The power of fiber
Lastly, when it comes to those patients that have already been diagnosed with colorectal cancer, a study published in JAMA Oncology found that patients who ate a higher fiber diet had a lower risk of death. After being diagnosed with colorectal cancer, a simple increase of five grams of fiber per day was associated with a 22 percent reduction in colorectal cancer-specific mortality and a 14 percent reduction in all-cause mortality. Also, a 20-gram increase in whole grain consumption per day was linked with a 28 percent decrease in colorectal cancer death, while the risk of all-cause mortality was reduced by 12 percent.
Taken in sum, the solution is clear: more plants, less meat. Ideally, a whole food plant-based diet.
Prevention is more than just diet, we need to be vigilant
But that said, colorectal cancer is a threat even if you eat a whole food plant-based diet. We should still go out of our way to protect ourselves.
Colorectal cancer can be prevented by removing pre-cancerous polyps called adenomas. If adenomas are present in the colon and not discovered, they can slowly grow and eventually transform into cancer. We believe this growth process into cancer takes 10-15 years.
Unfortunately, adenomas are common, with about 30-40 percent of people developing an adenoma in their lifetime. We do not know exactly what causes them, but it seems clear at this point that it’s a combination of genetics, diet, and lifestyle.
If discovered, adenomas can be painlessly removed during a colonoscopy. Removal of the abnormal tissue prevents colorectal cancer, which obviously is a great thing. But it only works if you manage to find the adenoma.
One of the problems is that adenomas are often asymptomatic. However, as they grow in size and turn into cancer they can potentially cause symptoms of rectal bleeding, anemia, abdominal pain, change in bowel habits and colon blockage. When these warning signs are present, we need to acknowledge and act on them because time is of the essence.
Therefore, to protect ourselves we should take advantage of the colon cancer screening program that’s available in our respective countries. Also, if you develop symptoms of rectal bleeding, anemia, abdominal pain or change in bowel habits you should discuss it with your doctor. It may be appropriate to pursue additional testing and protect yourself from this dangerous condition.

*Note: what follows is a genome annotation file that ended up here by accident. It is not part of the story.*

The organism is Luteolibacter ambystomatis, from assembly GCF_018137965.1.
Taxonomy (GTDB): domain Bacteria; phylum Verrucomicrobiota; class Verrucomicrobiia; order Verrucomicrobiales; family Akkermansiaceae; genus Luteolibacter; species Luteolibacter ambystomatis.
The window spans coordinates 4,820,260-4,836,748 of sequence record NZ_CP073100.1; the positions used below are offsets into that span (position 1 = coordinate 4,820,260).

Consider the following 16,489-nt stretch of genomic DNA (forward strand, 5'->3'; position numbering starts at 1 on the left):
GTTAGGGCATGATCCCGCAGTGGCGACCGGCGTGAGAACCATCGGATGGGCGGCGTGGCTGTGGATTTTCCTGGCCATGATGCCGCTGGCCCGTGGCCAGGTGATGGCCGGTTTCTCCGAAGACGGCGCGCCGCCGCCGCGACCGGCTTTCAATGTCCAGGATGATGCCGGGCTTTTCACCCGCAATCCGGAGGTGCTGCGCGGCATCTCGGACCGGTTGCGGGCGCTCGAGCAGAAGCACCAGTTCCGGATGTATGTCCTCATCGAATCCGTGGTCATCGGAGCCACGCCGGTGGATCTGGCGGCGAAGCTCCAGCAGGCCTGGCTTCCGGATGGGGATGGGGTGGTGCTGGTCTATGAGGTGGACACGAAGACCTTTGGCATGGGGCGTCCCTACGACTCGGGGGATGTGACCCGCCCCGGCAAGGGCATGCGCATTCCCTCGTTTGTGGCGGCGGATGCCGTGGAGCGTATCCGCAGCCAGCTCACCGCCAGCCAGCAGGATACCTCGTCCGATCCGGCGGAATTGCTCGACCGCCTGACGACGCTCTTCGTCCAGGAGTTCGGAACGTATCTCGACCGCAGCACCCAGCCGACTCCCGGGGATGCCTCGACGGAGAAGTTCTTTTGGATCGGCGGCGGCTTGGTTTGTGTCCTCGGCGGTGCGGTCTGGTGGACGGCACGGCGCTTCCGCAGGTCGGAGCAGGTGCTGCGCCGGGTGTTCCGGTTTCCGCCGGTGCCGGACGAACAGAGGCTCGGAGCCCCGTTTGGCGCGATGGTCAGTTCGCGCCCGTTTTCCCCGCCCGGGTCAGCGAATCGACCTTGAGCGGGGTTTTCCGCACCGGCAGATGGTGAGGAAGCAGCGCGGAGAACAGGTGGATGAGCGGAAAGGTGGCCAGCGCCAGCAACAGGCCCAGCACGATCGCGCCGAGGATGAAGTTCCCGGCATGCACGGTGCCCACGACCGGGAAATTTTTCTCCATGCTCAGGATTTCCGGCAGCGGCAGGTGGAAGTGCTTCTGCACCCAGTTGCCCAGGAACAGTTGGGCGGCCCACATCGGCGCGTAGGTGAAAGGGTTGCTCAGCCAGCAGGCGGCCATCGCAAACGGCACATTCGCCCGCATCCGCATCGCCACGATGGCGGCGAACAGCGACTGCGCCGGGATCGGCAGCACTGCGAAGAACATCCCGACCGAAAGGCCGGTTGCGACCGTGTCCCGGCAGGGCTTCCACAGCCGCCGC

And finally, please join these seven plant-based doctors on Instagram and help us spread awareness by sharing their posts and using the hashtag #doctorsagainstcoloncancer.
Arnold M, Sierra MS, Laversanne M, et al Global patterns and trends in colorectal cancer incidence and mortality Gut 2017;66:683-691
Eshghi MJ, Fatemi R, Hashemy A, Aldulaimi D, Khodadoostan M. A retrospective study of patients with colorectal polyps. Gastroenterol Hepatol Bed Bench. 2011;4(1):17-22.
Fraser GE: Associations between diet and cancer, ischemic heart disease, and all-cause mortality in non-Hispanic white California Seventh-day Adventists. Am J Clin Nutr 70:532S, 1999 [PMID:10479227]
Bouvard V et al: Carcinogenicity of consumption of red and processed meat. Lancet Oncol 16:1599, 2015 [PMID:26514947]
Aune D et al: Nonlinear reduction in risk for colorectal cancer by fruit and vegetable intake based on meta-analysis of prospective studies. Gastroenterology 141:106, 2011 [PMID:21600207]
Zhu B et al: Dietary legume consumption reduces risk of colorectal cancer: evidence from a meta-analysis of cohort studies. Sci Rep 5:, 2015 [PMID:25739376]
Wu L et al: Nut consumption and risk of cancer and type 2 diabetes: a systematic review and meta-analysis. Nutr Rev 73:409, 2015 [PMID:26081452]
Nomura AM et al: Dietary fiber and colorectal cancer risk: the multiethnic cohort study. Cancer Causes Control 18:753, 2007 [PMID:17557210]
Stephen J. D.et al: Why Do African Americans Get More Colon Cancer than Native Africans?, The Journal of Nutrition, Volume 137, Issue 1, 1 January 2007, Pages 175S–182S, https://doi.org/10.1093/jn/137.1.175S
Mingyang Song, MD, ScD1,2,3; Kana Wu, MD, PhD3; Jeffrey A. Meyerhardt, MD, MPH4; et al. Fiber Intake and Survival After Colorectal Cancer Diagnosis. JAMA Oncol. 2018;4(1):71-79. doi:10.1001/jamaoncol.2017.3684
World Health Organization, 2015